The Hub has worked in the airline industry long enough for me to witness its slow, painful demise. Airlines that do not take care of their employees are staffed with employees who don’t give a dirty boot to take care of their customers. That’s my opinion. Not sure if that’s United’s trouble, but they suck.
Weather is out of my control, the pilot’s control, the ticket agent’s control…so on and so forth. I get that. But yesterday was the kind of blue-sky day that airlines use for posters and advertisements. Yesterday, there was no weather.
Yet our plane out of Denver into Spokane arrived late. Thus my flight boarded late. No reason was offered, no apologies issued. We loaded like cattle and the plane pulled away from the gate. And there we sat.
After a delay, the first engine shut down and out pilot announced that she was shutting down the engine for safety. Safety because she needed to complete paperwork for us to leave and a United employee was walking out to give the flight crew the paperwork. What?!
Smart phones do exist with all kinds of apps including the management of paperwork. If paper paperwork was indeed necessary, why wasn’t it dealt with BEFORE we left the gate? So there we sat, waiting for pens and paper to be exchanged. The engine started back up and into our flight the pilot announced our late arrival time.
Like every other person seated in this can with wings soaring across blue skies, I looked at my connecting flight. The pilot said we’d arrive at 4:51; my connection started boarding at 4:50. Denver is a huge airport and my boarding pass failed to list a gate.
I asked a flight attendant for assistance finding my gate. She was elusive as a drug dealer stopped on a street corner and asked for directions. She gave me non-information, nothing helpful and suggested I try United.com. I had signed up for “alerts” which by the way never alerted me to anything including the delays I experienced. What a waste of digital space on my phone.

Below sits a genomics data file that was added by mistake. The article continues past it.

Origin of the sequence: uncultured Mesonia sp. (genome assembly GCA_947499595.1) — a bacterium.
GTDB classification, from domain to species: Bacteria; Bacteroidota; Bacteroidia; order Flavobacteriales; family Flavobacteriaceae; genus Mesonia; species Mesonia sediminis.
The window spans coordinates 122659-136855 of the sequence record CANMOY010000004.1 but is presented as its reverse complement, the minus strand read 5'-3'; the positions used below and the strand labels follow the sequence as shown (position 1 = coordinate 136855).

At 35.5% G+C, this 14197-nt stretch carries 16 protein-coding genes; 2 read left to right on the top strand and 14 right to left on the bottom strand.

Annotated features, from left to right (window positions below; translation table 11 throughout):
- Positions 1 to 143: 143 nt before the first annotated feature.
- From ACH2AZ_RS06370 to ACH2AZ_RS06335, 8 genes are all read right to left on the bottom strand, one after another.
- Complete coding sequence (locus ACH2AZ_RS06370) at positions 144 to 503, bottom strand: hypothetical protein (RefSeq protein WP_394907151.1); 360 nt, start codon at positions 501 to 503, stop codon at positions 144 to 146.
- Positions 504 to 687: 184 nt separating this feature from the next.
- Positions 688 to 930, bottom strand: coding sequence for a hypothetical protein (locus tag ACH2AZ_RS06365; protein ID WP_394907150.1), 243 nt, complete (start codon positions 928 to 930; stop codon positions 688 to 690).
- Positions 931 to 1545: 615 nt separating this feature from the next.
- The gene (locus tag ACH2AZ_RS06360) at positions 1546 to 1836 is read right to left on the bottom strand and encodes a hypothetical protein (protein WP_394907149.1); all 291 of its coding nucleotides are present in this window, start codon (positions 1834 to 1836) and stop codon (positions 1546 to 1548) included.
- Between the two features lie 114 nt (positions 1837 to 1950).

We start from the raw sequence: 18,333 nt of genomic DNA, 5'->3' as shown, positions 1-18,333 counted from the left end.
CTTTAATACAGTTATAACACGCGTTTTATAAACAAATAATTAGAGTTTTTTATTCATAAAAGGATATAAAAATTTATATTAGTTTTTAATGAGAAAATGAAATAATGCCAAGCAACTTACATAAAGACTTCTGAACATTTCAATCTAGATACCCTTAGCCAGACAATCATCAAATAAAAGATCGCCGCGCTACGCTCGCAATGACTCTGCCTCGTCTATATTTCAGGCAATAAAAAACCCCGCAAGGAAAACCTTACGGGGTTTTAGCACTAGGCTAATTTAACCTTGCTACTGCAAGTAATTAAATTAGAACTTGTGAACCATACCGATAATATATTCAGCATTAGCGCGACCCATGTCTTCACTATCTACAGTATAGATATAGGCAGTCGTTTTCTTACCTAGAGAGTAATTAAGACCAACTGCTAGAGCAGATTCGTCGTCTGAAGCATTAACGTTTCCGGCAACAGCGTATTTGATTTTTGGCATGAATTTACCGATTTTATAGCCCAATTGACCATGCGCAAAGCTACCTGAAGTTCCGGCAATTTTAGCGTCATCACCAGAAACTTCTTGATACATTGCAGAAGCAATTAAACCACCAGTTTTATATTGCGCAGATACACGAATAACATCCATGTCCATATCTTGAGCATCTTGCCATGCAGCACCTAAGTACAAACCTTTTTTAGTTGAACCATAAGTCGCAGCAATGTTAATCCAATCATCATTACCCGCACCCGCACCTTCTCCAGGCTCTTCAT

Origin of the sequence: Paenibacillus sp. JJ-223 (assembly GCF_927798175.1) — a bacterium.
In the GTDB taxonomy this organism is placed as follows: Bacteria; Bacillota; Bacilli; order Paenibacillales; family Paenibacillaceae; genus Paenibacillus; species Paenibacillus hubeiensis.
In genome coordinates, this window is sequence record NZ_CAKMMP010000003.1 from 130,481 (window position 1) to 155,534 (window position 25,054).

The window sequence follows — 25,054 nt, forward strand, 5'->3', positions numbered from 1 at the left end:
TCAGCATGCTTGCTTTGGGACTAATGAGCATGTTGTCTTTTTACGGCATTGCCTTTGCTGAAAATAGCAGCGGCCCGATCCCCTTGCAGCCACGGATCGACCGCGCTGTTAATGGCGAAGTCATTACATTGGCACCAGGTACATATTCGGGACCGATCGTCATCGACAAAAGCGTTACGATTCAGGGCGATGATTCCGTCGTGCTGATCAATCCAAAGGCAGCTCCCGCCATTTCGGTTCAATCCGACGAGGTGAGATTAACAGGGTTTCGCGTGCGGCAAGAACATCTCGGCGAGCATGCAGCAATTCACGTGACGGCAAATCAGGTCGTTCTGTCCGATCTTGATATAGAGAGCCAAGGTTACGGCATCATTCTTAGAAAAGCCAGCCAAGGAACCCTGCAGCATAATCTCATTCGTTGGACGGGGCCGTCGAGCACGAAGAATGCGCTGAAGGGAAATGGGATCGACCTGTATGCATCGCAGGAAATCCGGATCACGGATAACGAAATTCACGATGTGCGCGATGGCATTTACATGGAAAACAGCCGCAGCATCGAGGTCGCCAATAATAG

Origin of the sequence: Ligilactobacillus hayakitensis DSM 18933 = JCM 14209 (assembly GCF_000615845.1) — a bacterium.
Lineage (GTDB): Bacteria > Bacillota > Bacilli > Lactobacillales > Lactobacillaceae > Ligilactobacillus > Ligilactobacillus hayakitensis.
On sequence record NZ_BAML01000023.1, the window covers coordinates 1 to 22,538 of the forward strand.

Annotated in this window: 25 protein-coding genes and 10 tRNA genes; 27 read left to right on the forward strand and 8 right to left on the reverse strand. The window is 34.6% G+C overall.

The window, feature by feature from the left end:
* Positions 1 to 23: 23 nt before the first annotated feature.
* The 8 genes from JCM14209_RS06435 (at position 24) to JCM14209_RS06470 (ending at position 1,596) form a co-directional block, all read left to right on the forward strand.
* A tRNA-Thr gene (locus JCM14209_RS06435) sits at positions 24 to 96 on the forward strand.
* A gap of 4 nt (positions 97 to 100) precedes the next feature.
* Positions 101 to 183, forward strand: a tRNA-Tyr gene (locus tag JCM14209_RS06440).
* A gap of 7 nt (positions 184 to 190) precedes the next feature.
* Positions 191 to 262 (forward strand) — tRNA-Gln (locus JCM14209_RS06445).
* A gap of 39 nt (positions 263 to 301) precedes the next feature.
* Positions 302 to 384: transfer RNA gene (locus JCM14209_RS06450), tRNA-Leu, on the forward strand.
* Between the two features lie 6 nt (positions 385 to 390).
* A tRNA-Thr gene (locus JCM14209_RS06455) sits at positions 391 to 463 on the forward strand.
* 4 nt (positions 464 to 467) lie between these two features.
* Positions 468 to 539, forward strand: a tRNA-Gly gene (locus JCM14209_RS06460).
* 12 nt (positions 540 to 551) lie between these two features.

The pilot informed us that we were making tight connections and asked for a show of hands from passengers who had connections 40 minutes or less (I was already at -1 minute). EVERY hand rose. The pilot, who couldn’t see this, advised us to give courtesy to fellow passengers who raised their hand. We all laughed like people who know they are screwed.
Not a single flight attendant helped anyone. We had passengers helping get bags. I sat next to a nice young man who retrieved my heavy computer bag (heavy, loaded with all my Hickok research) and coat for me. Others passed up a diaper bag for the mother traveling with her baby. The flight attendants thank us for flying with United–the friendliest airline in the sky.
The gate agents ignored me as I asked for help. Please, my plane is already boarding. She looked it up and agreed. Yes it was. Where? Gate B77. I landed at B20-something. I had to run. And I don’t run well.
Let’s pause and make a suggestion: United, you have a delayed flight, delayed by whatever stupidity led to paperwork on the tarmac, and you KNOW you have passengers with tight connections as a result. HELP THEM! Is it that difficult? Seriously–call their gates, let their connections know they’ve arrived. Have transport ready. Be FRIENDLY. Look that word up and know it, don’t just regurgitate it over your intercom system.
By gate B48 I was winded, had blisters forming because my shoes were for ease of getting through security not for sprinting and my name was called for final boarding. Couldn’t they see on their screens that my plane arrived on the opposite end? So I stopped and asked the gate agents for help.
Winded, I could have been having a heart attack. They ignored me. All three. How do you ignore a person who says, three times, Help me! Talk about dehumanizing. Kind of the opposite of friendly. I begged them to call my gate, let them know I was struggling to get there. One woman reluctantly did and told me, “You better get going.”
The one angel of the day was a beautiful black man, driving a cart. He noticed I was winded. He saw my limping gait, my heavy bag, and stopped to give me a ride. I guarantee you, this kind and friendly man who then put me at ease, said we’d make it, chatted like he was my best friend does not work for United.
Once at gate B77 I was treated as if I were holding up their damn plane! I was hustled along, told to “Go, go go!” And had to be escorted to my plane. The flight attendant ignored me as I boarded and another passenger tried to help me with my bag. It wouldn’t fit. We shoved it between my seat and the one in front of me with my legs painfully pinned. Despite being out of FAA regulation, neither flight attendant cared, nor offered to store it elsewhere.